Noisy neighbours can turn life into a nightmare, especially when they make excessive noise late at night and in the early hours of the morning.

Unreasonable or excessive noise is defined as noise that unreasonably and substantially interferes with the use or enjoyment of a home.

It can also be noise that is likely to impact your health.

But how late is too late, and what can you do about it?

Your Local Guardian: How late is too late for making noise in a residential area, and what can you do about it?How late is too late for making noise in a residential area, and what can you do about it? (Image: Getty/Jun)

How late is too late for making noise in a residential area?

Government guidance sets out clear rules and consequences for excessive noise at night.

It says: “Councils can investigate complaints of statutory nuisance to tackle noise produced at any time of day or night.

“They may also issue warning notices in response to complaints about noise above permitted levels from 11pm to 7am. These warning notices can be used by councils for noise that’s not a statutory nuisance.”

The permitted noise level is measured using A-weighted decibels (dBA), the unit environmental noise is measured in.

If the underlying noise is no more than 24 dBA then the permitted noise level is 34 dBA.

If the underlying level of noise is more than 24 dBA then the permitted level of noise is 10 dBA above the underlying noise.

Anything louder than this is considered to be excessive noise.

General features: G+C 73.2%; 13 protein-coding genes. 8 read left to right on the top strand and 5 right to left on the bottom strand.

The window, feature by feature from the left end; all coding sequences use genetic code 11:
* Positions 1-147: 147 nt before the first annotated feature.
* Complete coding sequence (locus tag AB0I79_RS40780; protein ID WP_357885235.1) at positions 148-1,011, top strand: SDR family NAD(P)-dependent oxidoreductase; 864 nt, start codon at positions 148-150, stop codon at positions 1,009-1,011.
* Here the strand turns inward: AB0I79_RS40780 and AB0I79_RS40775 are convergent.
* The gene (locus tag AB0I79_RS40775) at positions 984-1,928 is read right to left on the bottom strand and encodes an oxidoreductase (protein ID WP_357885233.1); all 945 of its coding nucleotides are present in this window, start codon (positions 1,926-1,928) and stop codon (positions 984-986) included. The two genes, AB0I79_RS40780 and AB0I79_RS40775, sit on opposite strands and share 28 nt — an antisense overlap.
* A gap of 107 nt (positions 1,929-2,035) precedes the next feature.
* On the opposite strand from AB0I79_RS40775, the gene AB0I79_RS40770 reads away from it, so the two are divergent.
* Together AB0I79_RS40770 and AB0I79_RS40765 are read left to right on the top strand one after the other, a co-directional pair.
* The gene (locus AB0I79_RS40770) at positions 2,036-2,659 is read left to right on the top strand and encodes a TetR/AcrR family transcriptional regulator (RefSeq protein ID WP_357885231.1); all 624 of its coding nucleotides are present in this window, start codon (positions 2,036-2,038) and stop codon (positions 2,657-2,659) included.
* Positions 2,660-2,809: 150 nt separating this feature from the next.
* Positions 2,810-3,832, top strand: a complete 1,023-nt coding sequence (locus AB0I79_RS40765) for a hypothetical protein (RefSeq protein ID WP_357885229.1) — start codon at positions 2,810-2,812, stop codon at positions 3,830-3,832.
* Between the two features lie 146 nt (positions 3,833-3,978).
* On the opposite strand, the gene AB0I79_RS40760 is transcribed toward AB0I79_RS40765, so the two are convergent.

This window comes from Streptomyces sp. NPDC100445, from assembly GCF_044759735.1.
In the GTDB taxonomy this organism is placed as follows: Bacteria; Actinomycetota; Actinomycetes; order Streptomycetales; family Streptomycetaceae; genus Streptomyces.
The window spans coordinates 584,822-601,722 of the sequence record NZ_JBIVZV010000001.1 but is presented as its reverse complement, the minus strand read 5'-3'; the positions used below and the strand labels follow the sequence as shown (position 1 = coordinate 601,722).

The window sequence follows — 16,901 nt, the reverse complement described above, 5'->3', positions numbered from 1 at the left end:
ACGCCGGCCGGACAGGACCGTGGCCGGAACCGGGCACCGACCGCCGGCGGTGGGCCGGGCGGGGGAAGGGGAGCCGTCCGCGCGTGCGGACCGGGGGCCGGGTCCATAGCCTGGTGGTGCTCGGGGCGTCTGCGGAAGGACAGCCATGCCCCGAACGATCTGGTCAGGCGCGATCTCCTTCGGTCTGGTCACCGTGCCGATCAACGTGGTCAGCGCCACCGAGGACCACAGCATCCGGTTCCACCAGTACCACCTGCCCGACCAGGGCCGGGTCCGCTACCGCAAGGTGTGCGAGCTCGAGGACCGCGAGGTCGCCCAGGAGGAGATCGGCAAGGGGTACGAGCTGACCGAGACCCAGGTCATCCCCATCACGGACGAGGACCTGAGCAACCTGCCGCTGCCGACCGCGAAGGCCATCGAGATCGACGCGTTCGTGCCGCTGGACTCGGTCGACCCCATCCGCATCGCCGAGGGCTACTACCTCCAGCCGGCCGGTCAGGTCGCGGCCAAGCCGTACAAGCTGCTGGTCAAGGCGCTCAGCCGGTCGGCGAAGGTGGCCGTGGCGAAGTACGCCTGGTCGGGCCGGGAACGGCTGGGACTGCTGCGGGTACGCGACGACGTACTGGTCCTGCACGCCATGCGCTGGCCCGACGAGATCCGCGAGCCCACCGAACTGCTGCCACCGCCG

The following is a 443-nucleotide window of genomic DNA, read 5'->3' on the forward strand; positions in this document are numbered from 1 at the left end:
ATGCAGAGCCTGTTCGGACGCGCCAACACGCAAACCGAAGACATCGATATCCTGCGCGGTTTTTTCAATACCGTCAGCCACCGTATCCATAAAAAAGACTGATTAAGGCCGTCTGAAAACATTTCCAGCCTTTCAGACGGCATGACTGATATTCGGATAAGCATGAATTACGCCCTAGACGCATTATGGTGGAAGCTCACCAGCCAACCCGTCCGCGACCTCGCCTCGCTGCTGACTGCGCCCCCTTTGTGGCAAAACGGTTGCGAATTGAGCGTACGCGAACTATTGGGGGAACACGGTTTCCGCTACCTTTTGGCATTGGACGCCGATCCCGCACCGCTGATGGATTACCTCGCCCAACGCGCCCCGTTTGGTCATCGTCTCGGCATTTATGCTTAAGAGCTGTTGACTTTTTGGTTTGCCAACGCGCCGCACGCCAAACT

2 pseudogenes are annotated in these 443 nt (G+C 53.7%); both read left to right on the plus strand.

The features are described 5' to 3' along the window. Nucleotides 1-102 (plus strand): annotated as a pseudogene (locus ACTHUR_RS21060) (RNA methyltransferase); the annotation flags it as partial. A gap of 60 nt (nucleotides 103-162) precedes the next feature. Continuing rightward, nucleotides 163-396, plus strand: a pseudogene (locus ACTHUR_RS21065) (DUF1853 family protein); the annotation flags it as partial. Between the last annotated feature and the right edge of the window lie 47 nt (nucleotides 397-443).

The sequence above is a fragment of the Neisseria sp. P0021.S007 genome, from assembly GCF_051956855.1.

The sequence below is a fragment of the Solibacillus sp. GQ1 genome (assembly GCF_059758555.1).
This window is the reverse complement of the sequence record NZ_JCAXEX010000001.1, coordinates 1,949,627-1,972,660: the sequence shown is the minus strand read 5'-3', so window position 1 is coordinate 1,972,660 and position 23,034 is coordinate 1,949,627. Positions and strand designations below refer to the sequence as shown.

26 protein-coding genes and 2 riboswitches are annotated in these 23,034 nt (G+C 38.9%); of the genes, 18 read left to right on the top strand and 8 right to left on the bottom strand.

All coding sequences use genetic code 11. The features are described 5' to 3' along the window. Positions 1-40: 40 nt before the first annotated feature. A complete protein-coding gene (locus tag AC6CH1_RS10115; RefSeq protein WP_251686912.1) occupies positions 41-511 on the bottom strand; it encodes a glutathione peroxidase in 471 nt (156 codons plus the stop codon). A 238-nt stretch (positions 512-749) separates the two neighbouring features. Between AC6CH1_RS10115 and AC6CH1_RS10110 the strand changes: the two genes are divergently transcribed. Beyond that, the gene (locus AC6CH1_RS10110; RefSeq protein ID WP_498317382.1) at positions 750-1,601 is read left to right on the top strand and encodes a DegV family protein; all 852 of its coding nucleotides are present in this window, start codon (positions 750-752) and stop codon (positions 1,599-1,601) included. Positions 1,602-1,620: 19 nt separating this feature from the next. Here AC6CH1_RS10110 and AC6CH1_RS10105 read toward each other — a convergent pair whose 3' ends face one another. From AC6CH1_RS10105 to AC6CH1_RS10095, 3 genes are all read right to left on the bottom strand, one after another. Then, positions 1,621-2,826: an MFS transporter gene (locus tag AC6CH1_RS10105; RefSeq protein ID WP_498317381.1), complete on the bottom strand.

The warning notice must tell the recipient:

  • that the noise is coming from the premises between 11pm and 7am
  • that the noise exceeds, or may exceed permitted levels as measured from within the complainant’s dwelling
  • that the noise must be reduced to below the permitted level in a specified period (this must be at least 10 minutes after the notice is served and must end by 7am)
  • what time the notice is issued

What is the punishment for excessive noise?

If the noise comes from a dwelling the notice must say that the person responsible may be guilty of an offence if noise exceeding permitted levels is made in the period specified.

If someone doesn’t comply with a warning notice without a reasonable excuse, councils can:

  • give a fixed penalty notice (FPN) giving them the chance to pay a fine (up to £110 for dwellings and £500 for licensed premises) within 14 days, instead of being prosecuted
  • prosecute them if they don’t issue an FPN or if the person responsible doesn’t pay the fine on time (if convicted they can get a fine of up to £1,000 for dwellings and an unlimited amount for licensed premises)
  • remove noise-making equipment like loudspeakers